Can you tell us a little about project IronClad and why you’re doing it?

IronClad is our contactless card shield. It stops people having their contactless cards skimmed. While it’s not possible for a fraudster to take a payment instantly, they have enough information to make what the industry calls “customer not present” transactions (where no pin or CV2 is required). Crucially though, the cards can be cut to size. Our next version will come in larger sheets. Letting customers cut them to fit their own cases. Clutches, wallets, purses, phone cases, pockets, bags and much more. We deliberately went out to make IronClad cost-effective. It’s meant as a high-quality, low price point device that anyone can buy and fit to their existing wallets.


What’s the most exciting thing happening in the Manchester Startup scene in your view?

There are a couple of really good projects out there. Without being too selfish, I asked a couple of our Manchester based folk what they thought and we’ve had a few people cite AfterPay’s takeover of ClearPay in the FinTech space or the continued growth of smart advertising display firm Bidooh. Despite ClearPay being a former client of ours, for me, I’d say the thing that makes Manchester, Manchester, is the ubiquity of the city’s appetite for social good. I’ve not seen that in a lot of other places and certainly not to the scale it exists here per capita. I’d also like to add companies focusing on tackling some of society’s more problematic and under-resourced areas. Particularly mental health, digital skills and poverty.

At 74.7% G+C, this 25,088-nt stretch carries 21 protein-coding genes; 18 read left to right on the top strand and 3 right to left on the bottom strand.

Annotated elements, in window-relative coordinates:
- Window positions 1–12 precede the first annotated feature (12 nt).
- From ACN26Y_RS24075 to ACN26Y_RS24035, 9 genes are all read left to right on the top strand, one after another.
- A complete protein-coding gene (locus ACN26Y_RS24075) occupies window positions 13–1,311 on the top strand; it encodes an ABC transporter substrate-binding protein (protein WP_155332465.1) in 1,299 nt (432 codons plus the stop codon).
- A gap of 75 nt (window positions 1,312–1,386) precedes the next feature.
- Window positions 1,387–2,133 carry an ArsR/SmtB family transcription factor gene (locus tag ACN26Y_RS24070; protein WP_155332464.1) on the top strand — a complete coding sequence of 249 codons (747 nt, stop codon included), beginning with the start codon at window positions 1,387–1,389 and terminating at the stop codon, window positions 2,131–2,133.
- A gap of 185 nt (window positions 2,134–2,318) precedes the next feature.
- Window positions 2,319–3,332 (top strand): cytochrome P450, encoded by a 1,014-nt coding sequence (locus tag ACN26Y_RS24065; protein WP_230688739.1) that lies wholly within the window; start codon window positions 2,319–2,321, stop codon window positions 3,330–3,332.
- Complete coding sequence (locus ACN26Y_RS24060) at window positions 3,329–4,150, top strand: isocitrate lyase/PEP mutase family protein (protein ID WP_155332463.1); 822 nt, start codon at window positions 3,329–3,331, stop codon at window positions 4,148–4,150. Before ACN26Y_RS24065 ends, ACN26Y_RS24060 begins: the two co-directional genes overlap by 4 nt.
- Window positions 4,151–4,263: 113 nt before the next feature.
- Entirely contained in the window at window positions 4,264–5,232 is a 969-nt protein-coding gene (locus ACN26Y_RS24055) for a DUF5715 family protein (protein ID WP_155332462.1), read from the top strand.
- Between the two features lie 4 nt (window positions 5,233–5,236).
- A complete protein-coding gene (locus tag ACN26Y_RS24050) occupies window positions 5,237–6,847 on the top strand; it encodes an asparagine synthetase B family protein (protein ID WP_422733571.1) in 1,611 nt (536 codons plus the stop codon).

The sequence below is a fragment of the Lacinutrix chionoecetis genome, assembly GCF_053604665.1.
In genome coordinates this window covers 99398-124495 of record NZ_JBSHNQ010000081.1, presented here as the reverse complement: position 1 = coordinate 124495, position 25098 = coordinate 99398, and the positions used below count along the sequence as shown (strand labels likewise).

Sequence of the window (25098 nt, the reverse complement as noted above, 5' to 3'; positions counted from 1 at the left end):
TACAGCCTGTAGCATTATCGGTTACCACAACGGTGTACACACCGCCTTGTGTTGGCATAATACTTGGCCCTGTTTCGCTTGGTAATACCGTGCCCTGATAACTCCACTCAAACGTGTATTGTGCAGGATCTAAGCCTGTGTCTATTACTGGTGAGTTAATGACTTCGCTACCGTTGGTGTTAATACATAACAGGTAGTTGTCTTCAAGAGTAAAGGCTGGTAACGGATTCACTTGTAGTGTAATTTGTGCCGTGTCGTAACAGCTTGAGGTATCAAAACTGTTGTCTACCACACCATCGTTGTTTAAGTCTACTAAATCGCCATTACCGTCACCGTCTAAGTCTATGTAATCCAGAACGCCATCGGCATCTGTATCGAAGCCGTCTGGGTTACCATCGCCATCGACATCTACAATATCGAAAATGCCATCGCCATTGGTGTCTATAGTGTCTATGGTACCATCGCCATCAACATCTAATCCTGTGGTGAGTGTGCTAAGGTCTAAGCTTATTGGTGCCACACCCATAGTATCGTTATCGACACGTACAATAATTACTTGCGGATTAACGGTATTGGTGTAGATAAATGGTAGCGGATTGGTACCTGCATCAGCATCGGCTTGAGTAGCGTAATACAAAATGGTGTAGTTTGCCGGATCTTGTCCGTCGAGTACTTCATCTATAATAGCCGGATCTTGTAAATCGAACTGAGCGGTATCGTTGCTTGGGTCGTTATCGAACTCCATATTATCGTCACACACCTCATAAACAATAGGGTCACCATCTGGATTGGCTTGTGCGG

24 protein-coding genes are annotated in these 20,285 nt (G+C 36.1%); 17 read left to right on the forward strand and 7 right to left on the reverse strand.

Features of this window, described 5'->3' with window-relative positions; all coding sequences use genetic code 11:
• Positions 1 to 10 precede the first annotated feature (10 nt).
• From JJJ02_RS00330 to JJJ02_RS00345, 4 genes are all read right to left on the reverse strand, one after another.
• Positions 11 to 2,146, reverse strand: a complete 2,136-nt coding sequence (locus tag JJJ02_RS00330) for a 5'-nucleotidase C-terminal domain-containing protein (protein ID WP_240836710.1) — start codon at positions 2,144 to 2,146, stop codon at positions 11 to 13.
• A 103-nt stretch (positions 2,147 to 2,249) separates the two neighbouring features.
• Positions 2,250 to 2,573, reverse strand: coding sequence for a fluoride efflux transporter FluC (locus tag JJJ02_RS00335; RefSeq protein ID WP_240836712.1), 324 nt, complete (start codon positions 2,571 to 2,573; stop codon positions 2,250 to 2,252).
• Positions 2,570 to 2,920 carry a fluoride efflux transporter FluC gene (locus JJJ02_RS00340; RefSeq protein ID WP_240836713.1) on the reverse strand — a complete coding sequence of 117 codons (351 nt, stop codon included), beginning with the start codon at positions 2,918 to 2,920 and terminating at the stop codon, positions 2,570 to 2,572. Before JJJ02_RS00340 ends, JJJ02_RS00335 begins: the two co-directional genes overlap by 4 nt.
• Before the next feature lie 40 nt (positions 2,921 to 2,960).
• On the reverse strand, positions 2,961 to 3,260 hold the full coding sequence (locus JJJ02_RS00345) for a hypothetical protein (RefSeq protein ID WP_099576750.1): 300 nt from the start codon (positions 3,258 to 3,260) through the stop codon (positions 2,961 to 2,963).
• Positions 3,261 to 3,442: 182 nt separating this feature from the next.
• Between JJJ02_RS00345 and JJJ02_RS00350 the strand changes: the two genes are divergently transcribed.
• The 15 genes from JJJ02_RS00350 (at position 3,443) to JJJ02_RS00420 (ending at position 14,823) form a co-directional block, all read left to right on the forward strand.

Manchester is a really vibrant city. I’m old enough to remember the days when not a lot happened here. Then over a period of only 3 years, the city increased its GVA by 30%. With new tech clusters and Startups popping up all over the place and crucially, attracting tech talent back from London and the South East.


Favourite place to go for lunch?

That’s by far the hardest question yet Joe! For those that have known me for a while and crucially, have seen me eat, they’ll argue I’m not at all fussy! As a result, I’m a little stumped because there’s simply too much choice and it’s not beyond me to choose everything. So, the best I can do is give you my top three:

1. Day-to-day, I have to give Fundamentum Bakery a shout-out. They do excellent pizza’s! They’re also not 30 yards away. It’s very satisfying gastronomy and the guilt of not walking off the calories.

2. Markets – Because Markets! I’m really into street-food. So always lurk at markets, including Manchester Arndale.

3. Bundobust – Best vegetarian restaurant ever! On the corner of Piccadilly bus station. If I have a client that’s obviously up for something new, I have lunch meetings in there.